The highest Lithuanian judicial authority for such cases has recently stated that such practices–threatening the defendant with a psychiatric examination if he refuses to abstain from his procedural rights; ordering a psychiatrist to harass such a non-compliant defendant at the court hearing; etc.–are completely legal and legitimate in Lithuania.

Nonetheless, using psychiatry and psychiatric facilities to murder, imprison, torture, downgrade, and humiliate people that the government wants to shut up, to intimidate them into abstaining from their basic rights and freedoms clearly violates a number of international conventions that the EU has pledged to enforce. Therefore, I am asking you to call for an international investigation into the obviously criminal misuse of psychiatry by the government of Lithuania.

Freedom of speech is practically abolished in Lithuania. Please react, for once!

Those Lithuanians who are close to the ruling regime can treat the people they do not like however they want. E.g. they can publicly downgrade and humiliate Russians, Russian-speakers, Ukrainian separatists, homosexuals, religious minorities, etc. Teachers teach their students at school that gays are perverts, cannibals, rape children, etc. There have been numerous calls to beat gays, send them to a psychiatric hospital, etc. and the Supreme Court of Lithuania has repeatedly legitimised such practices.

However, the few critics of the government and its principal politics that still remain in Lithuania are being prosecuted; their homes are raided by the police and their private property is seized; their freedom is restricted; their businesses and private lives are ruined. E.g. the media are presently laughing at and mocking Vaidas Lekstutis, the organiser of a popular and successful resistance movement against the government’s plans to start slate gas mining in Lithuania, who has been recently sentenced to 100 hours of public works and thus publicly humiliated for a couple of his statements that sound childishly innocent compared to the everyday shameless mockery and humiliation of various exposed minorities by the protagonists of the regime.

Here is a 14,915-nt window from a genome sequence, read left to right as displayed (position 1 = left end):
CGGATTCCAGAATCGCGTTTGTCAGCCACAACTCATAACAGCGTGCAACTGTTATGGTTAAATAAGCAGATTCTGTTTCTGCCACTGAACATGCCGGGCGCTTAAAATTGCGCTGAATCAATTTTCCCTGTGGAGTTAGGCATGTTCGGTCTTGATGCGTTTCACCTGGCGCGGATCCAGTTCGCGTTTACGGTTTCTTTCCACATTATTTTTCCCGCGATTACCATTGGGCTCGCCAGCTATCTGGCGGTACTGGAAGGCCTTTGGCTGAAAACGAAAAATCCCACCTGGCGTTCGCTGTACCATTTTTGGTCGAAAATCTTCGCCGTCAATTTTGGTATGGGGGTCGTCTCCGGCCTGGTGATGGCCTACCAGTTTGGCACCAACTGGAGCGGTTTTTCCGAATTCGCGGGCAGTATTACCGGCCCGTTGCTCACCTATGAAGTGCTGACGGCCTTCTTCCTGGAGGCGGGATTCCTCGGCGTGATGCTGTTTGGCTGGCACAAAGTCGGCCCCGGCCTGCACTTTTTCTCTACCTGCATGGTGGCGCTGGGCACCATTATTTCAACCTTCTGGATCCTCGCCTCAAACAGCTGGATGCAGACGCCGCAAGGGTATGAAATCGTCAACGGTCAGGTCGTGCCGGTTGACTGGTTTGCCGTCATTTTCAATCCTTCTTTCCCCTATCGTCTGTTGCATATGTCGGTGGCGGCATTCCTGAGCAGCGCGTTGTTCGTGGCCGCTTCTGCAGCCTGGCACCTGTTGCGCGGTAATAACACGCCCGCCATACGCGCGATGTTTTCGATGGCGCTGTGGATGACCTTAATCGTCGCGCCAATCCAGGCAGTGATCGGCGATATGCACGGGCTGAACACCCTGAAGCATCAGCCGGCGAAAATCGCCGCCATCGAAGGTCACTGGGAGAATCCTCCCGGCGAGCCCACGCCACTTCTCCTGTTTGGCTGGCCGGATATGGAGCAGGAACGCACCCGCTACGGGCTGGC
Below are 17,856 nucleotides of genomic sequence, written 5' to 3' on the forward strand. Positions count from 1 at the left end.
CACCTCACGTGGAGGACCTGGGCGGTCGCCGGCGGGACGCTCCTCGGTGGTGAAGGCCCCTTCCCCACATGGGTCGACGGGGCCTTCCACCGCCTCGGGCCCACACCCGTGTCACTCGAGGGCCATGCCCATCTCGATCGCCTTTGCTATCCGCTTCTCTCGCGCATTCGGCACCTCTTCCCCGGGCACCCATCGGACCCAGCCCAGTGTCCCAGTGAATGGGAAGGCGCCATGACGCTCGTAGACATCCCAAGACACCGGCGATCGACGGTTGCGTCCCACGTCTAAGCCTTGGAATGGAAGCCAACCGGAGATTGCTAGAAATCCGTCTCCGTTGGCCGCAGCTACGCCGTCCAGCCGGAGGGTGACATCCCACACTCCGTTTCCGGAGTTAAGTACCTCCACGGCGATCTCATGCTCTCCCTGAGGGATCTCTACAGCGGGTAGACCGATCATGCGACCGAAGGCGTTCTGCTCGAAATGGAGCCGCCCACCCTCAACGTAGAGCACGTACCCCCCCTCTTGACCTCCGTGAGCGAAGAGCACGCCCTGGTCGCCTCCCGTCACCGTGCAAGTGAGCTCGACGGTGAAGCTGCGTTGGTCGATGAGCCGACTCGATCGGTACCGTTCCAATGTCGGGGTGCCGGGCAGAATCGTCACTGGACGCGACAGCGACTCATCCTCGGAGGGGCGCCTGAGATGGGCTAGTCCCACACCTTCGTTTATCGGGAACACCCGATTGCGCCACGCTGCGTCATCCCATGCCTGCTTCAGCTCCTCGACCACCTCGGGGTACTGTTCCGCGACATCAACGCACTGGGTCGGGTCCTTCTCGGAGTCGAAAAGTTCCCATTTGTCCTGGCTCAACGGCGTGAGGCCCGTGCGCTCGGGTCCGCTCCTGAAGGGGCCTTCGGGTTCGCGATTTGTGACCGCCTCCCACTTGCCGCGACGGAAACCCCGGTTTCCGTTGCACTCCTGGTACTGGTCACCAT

Now 3 political opponents of the regime Oleg Titorenko, Žilvinas Razminas, and Giedrius Grabauskas are being prosecuted for their calls to peacefully oppose the introduction of the euro as the national currency and deployment of NATO’s troops in Lithuania. Although foreign military bases are utterly forbidden by Article 137 of the formally valid Constitution of Lithuania, any public protests against them are declared anti-state action. As far as I know, the homes of all the Lithuanians who have ever appeared in public with posters showing their negative attitude towards Lithuania’s NATO membership or deployment of foreign troops in Lithuania have been raided and many of their valuable private items (computers, cameras, etc.) have been confiscated by the police. The media have described the considerable financial losses of such people with a jubilation clearly intended to scare Lithuanians off expressing any opinions not approved by the government.

Formally, criticising the government or its policies is not forbidden in Lithuania. However, many critics of the government are fiercely persecuted and formally charged; their homes are raided and property is confiscated by the police; their health and lives are undermined by many years of prosecution, countless police inquiries, court hearings, harassment by court psychiatrists, etc. As the main expert of the government on such matters Laimutis Laužikas has unambiguously explained at a court hearing, ‘harsh criticism of the government and its policies incites hatred towards the Lithuanian State, hence also towards Lithuanians, the founders of the State, as an ethnic group.’ Any independent opinion or religious belief can be interpreted by the Lithuanian law enforcement agencies and judiciary as offensive and humiliating people with mainstream political opinions and religious beliefs. According to Laužikas, even such a phrase as, ‘men are already discriminated in Lithuania,’ is hate speech as it ‘incites hatred towards women.’ So any criticism of any governmental policies can be and often is interpreted as hate speech by the Lithuanian police, prosecution and courts although they all brazenly ignore the utterly racist mockery and calls for violence against native speakers of Russian, Gypsies, homosexual people, religious minorities, and other truly vulnerable social groups.